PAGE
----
ISSUE 1 VOL 1 PROFILE: Amber McMillan

poetry //
For the Sora Rail; Listen, Junebug; Renfrew Ontario, 1988 

HLR: Where do you write?

Most of the time I write at my home computer. This is often a real effort of compartmentalization, patience, and will as my six year old daughter has not stopped talking, seamlessly, since her fourth birthday and does so as near to me as she can, and always. Other times, usually on the bus to and from work, I might get lucky enough to think of a cool word or solve a writing problem, and jot it down somewhere, usually on the back of a receipt that I find in my pockets.

HLR: Where do you publish? 

I have, and continue to try and publish in small Canadian and American magazines and journals. I also have a collection of poems on the way with Wolsak and Wynn next year called We Can’t Ever Do This Again.

HLR: What are you reading these days? 

Right now I’m reading Marc di Saverio’s Sanatorium Songs after watching him read-sing his poem-songs across a bar in Toronto. I’ve also been reading Catullus’ From Bed to Bed, a collection of a hundred or so short and painful poems to his lover, and Robyn Dolittle’s Crazy Town, the story of Mayor Rob Ford, which has been a real gift of dark comedy. On regular rotation, though, is Michael Longley’s Collected Poems because they are probably the best poems anyone has written in the last hundred years.

HLR: Do you speak other languages? Does that affect your relationship to writing/reading/thinking in English? 

I don’t speak other languages, but once I needed to appear, at least on paper, as if I not only spoke French, but could understand French and even critically engage with French scholarly articles to earn a degree I was after. I enrolled in a course with others like me (frauds) called something like “French for English Majors.” It was a pass/fail course and all I needed to do was attend French class three hours a day, four days a week for six weeks and then translate a dense journal article from French to English in lieu of a final, and only, exam. I tried very, very hard to learn French. I attended all classes and practiced at home. When the phone rang, I would pick it up and plead to anyone calling to “please stop calling as I have to learn the entire language of French in six weeks.” When I passed the exam, I was profoundly stunned and grateful. The intensity of those feelings faded only slightly when I learned everyone else in the class had passed too. Since the exam, I have not spoken nor have I written or thought in French, because I can’t. I won’t tell you the name of the university I took this course at.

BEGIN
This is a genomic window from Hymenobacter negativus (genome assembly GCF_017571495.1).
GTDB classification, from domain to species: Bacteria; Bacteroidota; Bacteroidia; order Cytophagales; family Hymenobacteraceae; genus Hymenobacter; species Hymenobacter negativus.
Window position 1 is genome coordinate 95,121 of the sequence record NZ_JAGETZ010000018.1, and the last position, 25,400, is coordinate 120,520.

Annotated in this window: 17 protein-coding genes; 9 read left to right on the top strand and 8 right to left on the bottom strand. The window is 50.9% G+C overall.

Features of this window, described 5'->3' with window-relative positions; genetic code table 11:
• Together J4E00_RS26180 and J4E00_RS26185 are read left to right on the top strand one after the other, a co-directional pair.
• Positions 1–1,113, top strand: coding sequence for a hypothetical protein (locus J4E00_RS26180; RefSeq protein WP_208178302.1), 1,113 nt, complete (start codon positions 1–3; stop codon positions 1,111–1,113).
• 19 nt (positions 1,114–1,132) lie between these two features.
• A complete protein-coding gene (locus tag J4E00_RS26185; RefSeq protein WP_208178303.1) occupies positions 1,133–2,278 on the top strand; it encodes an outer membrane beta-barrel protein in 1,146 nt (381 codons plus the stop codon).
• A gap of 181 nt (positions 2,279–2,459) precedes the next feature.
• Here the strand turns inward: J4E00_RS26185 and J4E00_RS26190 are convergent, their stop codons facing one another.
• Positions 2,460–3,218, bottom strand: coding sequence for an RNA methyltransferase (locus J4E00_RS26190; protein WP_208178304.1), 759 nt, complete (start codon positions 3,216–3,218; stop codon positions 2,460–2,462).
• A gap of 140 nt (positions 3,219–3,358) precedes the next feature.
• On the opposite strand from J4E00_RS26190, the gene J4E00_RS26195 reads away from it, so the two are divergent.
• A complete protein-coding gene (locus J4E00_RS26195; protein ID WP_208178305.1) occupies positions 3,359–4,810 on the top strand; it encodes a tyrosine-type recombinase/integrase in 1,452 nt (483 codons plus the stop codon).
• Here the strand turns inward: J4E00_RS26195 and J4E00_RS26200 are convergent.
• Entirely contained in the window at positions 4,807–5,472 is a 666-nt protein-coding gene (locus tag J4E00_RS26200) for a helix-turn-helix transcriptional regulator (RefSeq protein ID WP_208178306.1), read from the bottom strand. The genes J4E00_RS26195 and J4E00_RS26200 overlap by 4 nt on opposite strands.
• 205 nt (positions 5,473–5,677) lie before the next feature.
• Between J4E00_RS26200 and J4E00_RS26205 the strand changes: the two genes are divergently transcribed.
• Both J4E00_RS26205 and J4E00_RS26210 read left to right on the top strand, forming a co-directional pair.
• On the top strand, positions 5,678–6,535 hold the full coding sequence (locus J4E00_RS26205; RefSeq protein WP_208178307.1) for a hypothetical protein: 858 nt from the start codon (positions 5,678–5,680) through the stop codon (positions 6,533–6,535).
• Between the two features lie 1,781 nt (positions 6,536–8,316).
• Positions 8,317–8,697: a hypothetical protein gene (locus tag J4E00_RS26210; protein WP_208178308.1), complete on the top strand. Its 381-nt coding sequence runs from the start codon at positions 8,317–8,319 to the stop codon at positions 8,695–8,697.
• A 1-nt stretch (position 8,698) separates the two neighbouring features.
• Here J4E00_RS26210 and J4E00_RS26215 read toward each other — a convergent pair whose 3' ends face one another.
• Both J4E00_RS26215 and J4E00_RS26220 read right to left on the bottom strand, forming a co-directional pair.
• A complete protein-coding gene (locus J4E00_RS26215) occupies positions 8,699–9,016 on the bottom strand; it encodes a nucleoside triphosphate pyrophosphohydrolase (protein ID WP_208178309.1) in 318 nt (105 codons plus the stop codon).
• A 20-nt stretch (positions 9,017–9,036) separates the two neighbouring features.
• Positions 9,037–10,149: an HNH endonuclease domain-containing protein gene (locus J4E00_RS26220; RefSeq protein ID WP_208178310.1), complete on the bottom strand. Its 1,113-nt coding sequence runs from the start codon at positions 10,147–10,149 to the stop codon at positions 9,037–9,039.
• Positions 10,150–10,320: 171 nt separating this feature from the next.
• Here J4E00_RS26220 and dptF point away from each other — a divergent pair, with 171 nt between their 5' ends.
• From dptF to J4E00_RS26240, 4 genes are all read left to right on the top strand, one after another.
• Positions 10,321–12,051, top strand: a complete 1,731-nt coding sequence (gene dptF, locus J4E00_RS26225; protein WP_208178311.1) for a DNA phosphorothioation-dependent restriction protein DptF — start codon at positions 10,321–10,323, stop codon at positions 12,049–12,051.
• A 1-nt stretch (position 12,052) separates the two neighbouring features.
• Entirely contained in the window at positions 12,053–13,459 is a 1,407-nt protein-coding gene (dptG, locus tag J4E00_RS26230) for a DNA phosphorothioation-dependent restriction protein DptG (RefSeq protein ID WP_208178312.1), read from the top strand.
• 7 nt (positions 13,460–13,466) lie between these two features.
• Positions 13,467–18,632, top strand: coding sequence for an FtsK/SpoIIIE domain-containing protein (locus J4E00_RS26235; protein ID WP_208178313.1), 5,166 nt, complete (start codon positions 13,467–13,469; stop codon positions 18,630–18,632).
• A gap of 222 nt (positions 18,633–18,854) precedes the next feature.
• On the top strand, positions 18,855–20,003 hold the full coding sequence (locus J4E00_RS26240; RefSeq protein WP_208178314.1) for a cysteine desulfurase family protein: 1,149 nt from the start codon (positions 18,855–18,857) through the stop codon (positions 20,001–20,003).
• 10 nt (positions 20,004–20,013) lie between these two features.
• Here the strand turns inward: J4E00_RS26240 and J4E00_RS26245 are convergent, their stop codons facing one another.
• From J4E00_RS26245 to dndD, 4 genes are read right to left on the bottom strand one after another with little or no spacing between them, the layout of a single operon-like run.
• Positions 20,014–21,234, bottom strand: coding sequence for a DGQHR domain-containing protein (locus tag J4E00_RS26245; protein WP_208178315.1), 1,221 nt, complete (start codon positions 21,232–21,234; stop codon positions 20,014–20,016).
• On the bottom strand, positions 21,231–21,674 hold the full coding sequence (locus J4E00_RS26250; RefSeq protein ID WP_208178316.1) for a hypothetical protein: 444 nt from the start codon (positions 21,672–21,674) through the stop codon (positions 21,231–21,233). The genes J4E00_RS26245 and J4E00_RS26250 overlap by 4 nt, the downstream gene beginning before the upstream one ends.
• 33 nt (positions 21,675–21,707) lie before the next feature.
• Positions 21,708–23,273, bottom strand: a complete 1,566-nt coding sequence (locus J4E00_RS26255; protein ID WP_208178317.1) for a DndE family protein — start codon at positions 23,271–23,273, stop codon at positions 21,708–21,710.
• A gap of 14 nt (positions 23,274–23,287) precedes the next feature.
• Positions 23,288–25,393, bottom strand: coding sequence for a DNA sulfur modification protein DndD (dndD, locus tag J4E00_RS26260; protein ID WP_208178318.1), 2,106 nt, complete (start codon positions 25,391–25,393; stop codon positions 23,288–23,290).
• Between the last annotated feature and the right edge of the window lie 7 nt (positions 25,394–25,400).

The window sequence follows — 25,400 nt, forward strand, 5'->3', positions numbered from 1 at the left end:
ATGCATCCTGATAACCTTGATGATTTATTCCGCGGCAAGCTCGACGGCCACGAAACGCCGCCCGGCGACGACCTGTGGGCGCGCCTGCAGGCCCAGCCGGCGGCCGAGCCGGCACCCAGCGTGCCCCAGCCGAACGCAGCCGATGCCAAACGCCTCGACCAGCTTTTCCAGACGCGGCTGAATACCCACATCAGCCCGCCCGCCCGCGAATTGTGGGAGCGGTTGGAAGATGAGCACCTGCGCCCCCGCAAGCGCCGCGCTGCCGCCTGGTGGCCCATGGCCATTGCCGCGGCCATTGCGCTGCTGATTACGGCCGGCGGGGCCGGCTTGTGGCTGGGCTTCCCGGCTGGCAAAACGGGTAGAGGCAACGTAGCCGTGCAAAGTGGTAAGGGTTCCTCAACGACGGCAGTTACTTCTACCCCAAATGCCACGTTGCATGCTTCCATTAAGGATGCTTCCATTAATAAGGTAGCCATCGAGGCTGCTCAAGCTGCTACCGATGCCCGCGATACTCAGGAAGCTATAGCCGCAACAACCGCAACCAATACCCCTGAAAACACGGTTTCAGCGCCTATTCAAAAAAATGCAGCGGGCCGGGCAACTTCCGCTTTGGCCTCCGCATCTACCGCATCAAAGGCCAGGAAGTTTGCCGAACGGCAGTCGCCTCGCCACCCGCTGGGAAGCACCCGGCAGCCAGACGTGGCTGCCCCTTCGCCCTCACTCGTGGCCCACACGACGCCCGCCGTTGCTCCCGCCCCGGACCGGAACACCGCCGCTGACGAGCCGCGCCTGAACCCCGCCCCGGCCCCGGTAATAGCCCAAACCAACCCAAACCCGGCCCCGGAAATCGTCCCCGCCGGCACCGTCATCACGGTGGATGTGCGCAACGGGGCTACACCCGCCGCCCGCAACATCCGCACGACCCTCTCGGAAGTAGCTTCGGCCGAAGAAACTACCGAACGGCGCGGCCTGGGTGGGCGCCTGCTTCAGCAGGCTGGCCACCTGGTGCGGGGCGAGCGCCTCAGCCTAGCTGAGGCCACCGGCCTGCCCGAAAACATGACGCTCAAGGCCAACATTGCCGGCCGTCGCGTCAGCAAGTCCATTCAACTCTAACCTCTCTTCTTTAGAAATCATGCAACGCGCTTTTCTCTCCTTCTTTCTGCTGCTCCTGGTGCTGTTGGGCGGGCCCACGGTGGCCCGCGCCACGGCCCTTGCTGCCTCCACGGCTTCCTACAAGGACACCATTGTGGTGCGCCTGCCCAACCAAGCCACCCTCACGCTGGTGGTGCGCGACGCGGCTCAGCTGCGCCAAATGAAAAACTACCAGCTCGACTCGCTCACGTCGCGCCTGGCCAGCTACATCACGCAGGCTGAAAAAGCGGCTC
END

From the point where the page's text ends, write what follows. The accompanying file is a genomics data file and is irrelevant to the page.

The short answer is that in no way does my knowledge of other languages affect my relationship to writing/reading/thinking in English other than to remind me I have only English to get myself to whatever point I’ve aimed at. It sounds pitiful put this way, but I am so far convinced that this is a blessing in some important way; perhaps in the way that limiting resources and opportunities can create the necessary arenas to narrow one’s focus instead of to despair at the vastness of possibility.

Amber McMillan is a teacher and writer living in Toronto. Her poems have recently appeared in The Puritan, Forget Magazine and SubTerrain among others. Her debut collection of poetry is forthcoming with Wolsak and Wynn.